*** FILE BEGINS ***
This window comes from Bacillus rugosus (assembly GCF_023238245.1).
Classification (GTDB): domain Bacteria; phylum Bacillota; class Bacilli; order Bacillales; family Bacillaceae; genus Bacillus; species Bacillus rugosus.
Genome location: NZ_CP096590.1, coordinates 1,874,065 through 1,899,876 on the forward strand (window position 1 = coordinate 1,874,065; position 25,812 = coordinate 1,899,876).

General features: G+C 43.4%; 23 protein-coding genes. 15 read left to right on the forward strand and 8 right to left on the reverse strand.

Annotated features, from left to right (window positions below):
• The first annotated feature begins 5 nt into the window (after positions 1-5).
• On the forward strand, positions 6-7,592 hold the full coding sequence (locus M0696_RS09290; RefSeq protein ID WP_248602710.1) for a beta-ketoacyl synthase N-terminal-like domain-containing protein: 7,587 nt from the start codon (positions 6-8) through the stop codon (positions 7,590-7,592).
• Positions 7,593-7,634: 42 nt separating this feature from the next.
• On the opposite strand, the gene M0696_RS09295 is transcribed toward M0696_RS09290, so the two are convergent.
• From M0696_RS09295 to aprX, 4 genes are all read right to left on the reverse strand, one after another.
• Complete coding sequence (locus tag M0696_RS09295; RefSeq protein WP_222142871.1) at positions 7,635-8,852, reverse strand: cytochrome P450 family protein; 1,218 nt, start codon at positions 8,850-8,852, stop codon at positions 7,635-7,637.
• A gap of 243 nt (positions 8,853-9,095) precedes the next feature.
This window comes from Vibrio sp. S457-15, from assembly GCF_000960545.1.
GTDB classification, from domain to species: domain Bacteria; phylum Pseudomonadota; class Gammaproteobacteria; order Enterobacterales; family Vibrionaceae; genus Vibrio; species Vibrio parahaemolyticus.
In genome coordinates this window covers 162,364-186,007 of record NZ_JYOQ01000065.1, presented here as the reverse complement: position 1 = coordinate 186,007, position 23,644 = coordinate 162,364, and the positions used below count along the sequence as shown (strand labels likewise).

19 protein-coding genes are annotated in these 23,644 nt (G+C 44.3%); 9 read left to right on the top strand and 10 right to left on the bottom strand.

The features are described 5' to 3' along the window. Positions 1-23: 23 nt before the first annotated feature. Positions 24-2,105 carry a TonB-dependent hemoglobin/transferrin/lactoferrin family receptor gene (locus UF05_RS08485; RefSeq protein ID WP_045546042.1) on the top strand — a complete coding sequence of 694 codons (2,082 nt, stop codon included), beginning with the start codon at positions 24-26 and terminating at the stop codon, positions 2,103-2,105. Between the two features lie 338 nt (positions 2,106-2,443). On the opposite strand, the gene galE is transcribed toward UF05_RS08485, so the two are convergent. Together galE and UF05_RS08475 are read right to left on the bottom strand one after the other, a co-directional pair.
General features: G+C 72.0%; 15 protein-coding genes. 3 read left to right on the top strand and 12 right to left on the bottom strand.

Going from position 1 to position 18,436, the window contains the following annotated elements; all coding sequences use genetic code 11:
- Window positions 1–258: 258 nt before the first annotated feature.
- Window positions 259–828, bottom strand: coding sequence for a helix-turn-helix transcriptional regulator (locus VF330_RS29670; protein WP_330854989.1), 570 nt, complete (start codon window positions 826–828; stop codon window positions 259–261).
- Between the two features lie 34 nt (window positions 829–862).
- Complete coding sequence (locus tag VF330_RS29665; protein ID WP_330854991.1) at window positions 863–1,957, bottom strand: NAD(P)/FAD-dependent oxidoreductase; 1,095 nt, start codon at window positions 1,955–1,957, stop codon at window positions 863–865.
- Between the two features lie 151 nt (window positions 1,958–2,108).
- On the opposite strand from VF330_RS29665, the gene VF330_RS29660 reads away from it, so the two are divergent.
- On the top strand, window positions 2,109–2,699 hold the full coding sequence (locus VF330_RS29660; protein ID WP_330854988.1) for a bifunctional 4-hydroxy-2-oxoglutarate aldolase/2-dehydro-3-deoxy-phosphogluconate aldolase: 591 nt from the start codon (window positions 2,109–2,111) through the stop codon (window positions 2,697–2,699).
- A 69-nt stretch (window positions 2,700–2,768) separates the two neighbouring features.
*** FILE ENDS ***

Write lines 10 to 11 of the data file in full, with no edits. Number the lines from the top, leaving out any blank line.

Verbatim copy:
• From M0696_RS09295 to aprX, 4 genes are all read right to left on the reverse strand, one after another.
• Complete coding sequence (locus tag M0696_RS09295; RefSeq protein WP_222142871.1) at positions 7,635-8,852, reverse strand: cytochrome P450 family protein; 1,218 nt, start codon at positions 8,850-8,852, stop codon at positions 7,635-7,637.